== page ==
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Candy Crush Is Wrecking Your Brain

We’re obsessed with instant gratification. Which makes us look great on the outside, but leaves us with nothing on the inside.

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We're obsessed with instant gratification. Which makes us look great on the outside, but leaves us with nothing on the inside.



We're surrounded by addicts; everyone who's constantly pressing, clicking or nearly getting squished by cars while glancing at their phones. So basically, that's all of us.

It's not the phones that we're addicted to, it's the intermittent zaps of gratification that they provide. Like sugary sweets, cheating at the self checkout, or flirting with your friend's sister the stripper, the good feelings are intense, but fleeting.

The most sugary of the techno-sweets is Candy Crush and their ilk. All these games feature mini-rewards, that release dopamine and hit the same pleasure centres in the brain as poker machines, and anything else that's addictive. (http://www.theguardian.com/science/blog/2014/apr/01/candy-crush-saga-app-brain)

Despite what the game developers might claim, Candy Crush etc are basically games of luck where it's impossible to predict when you're going to win, and you're permitted to win just often enough to keep you coming back. The exact same theory applies to the matches provided by dating websites, pies at the football and late night kebabs.

While the problems of poker machines are well known (http://www.problemgambling.gov.au/facts/) the results of Candy Crush addiction are less widely publicised. The creator of 'Flappy Bird' (http://www.rollingstone.com/culture/news/the-flight-of-the-birdman-flappy-bird-creator-dong-nguyen-speaks-out-20140311), one of the iPhones most addictive ever games, was so sick of hearing horror stories from those that couldn't stop playing that he actually took it down, despite it making him tens of thousands of dollars a day. That's like Gina Rinehart closing a mine, just because it's bad for the environment.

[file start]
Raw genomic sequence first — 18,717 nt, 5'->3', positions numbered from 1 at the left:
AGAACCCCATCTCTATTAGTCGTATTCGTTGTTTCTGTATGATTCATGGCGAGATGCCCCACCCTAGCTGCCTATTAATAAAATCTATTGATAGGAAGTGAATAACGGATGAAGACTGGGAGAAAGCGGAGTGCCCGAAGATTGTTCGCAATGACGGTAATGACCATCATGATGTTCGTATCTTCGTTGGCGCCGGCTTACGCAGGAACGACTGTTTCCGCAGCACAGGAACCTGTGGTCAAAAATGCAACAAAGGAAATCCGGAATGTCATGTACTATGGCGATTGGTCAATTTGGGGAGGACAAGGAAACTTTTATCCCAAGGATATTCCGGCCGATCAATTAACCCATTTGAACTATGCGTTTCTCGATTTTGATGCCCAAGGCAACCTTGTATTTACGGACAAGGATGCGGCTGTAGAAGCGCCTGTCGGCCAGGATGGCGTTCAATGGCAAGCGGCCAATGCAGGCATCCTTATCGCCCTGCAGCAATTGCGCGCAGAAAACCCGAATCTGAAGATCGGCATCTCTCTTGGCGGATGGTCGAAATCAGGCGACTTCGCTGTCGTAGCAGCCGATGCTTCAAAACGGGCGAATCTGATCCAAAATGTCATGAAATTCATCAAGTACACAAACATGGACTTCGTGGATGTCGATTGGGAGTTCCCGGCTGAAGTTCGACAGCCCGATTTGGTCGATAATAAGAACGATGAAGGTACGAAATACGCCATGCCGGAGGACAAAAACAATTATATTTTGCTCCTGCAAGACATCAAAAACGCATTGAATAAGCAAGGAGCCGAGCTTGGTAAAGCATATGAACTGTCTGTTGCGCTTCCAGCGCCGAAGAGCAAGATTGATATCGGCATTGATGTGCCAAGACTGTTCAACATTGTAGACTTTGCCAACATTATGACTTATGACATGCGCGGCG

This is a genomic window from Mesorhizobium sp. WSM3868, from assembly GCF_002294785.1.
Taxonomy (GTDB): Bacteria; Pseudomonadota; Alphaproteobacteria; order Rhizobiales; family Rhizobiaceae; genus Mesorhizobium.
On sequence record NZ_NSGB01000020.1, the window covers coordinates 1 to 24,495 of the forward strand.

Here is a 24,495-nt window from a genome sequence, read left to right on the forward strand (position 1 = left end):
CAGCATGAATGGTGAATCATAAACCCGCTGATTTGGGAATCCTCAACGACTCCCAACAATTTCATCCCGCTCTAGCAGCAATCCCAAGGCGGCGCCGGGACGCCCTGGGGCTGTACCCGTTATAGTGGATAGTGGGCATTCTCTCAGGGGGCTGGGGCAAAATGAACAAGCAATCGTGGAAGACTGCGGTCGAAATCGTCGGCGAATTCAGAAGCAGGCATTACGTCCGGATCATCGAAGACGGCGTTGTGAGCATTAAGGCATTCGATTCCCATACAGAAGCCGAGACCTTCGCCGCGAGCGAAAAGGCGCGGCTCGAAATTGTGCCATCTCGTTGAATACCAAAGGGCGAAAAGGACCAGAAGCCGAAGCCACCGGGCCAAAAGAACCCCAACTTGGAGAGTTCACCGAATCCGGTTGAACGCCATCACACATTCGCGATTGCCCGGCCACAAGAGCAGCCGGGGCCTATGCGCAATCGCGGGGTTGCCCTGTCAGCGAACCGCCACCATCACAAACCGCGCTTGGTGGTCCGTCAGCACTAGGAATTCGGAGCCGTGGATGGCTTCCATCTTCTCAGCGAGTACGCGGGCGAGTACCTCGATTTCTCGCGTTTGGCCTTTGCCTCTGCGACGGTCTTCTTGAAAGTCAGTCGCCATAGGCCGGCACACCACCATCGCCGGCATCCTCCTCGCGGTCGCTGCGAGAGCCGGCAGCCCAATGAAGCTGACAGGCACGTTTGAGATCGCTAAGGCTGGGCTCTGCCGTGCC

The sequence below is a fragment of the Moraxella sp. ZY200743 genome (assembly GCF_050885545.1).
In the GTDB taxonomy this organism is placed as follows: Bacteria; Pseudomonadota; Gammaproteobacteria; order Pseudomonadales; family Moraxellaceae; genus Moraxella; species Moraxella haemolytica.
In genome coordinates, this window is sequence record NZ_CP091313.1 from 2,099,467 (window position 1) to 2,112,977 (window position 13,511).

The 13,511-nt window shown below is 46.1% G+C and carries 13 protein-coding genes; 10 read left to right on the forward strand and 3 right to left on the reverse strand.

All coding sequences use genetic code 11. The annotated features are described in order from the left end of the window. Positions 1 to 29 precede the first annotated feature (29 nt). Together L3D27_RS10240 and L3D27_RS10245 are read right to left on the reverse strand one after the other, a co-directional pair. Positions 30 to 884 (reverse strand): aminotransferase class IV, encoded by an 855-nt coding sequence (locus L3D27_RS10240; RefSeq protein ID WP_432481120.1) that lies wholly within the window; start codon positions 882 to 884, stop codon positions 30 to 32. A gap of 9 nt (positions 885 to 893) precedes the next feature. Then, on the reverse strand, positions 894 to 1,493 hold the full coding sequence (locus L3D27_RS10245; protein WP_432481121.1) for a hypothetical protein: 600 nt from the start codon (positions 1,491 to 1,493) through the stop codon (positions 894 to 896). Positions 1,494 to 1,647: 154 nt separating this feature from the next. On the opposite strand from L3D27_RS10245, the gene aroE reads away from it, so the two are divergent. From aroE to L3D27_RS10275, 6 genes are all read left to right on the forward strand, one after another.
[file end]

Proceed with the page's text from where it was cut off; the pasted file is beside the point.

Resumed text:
Games that distract us from more meaningful pursuits are nothing new. It could be argued that board games, sudokus, crosswords and card games all perform similar mind manipulation, because they do. The problem is that these new games hit those pleasure centres more accurately than ever before, maximizing joy, but minimizing effort and the duration of that joy, as a result hooking you faster and forcing you back far more frequently. It's like crack cocaine, but in a phone.

This new breed of games are exactly like a television game show that's missing the only element that gave those shows any cerebral value - the questions.

Email, text messages, Facebook, Twitter, Instagram and whatever all operate in a comparable way. Every time you receive a like, share, retweet, message or other bit of electronic ego stroke, it hits a similar pleasure centre. (http://www.theguardian.com/technology/2012/feb/03/twitter-resist-cigarettes-alcohol-study)

All this proves something we instinctively already know. Repeatedly checking your phone or playing some game for a little poke of pleasure, ding of distinction, or vibration of verification is far more immediately gratifying than doing something even slightly intellectual, but option two takes extended periods of thought and concentration, and as a result is more inwardly rewarding.

The benefits of reading, for example, are well-known and often repeated. (http://www.lifehack.org/articles/lifestyle/10-benefits-reading-why-you-should-read-everyday.html) Especially compared to Facebook, which has been proven to be bad for your mental health. (http://www.psychologytoday.com/blog/sex-murder-and-the-meaning-life/201404/7-ways-facebook-is-bad-your-mental-health). Candy Crush is even worse, with exercise, eating and well and just about anything else being a better way to get a dopamine hit. (http://hamptonroads.com/2014/04/candy-crush-addiction-it-helping-or-hurting-your-brain)

Technology and especially smartphones have made it easier than ever to chase quick fixes of satisfaction that are gone in an instant, leaving you with an emptiness that demands to be filled by by more of the same.

It's as if the epidemic that's going to decimate us all out has already arrived, but instead of attacking our bodies, it's wiping out time that would be far better spent on nearly anything else.

Xavier Toby is a writer and comedian

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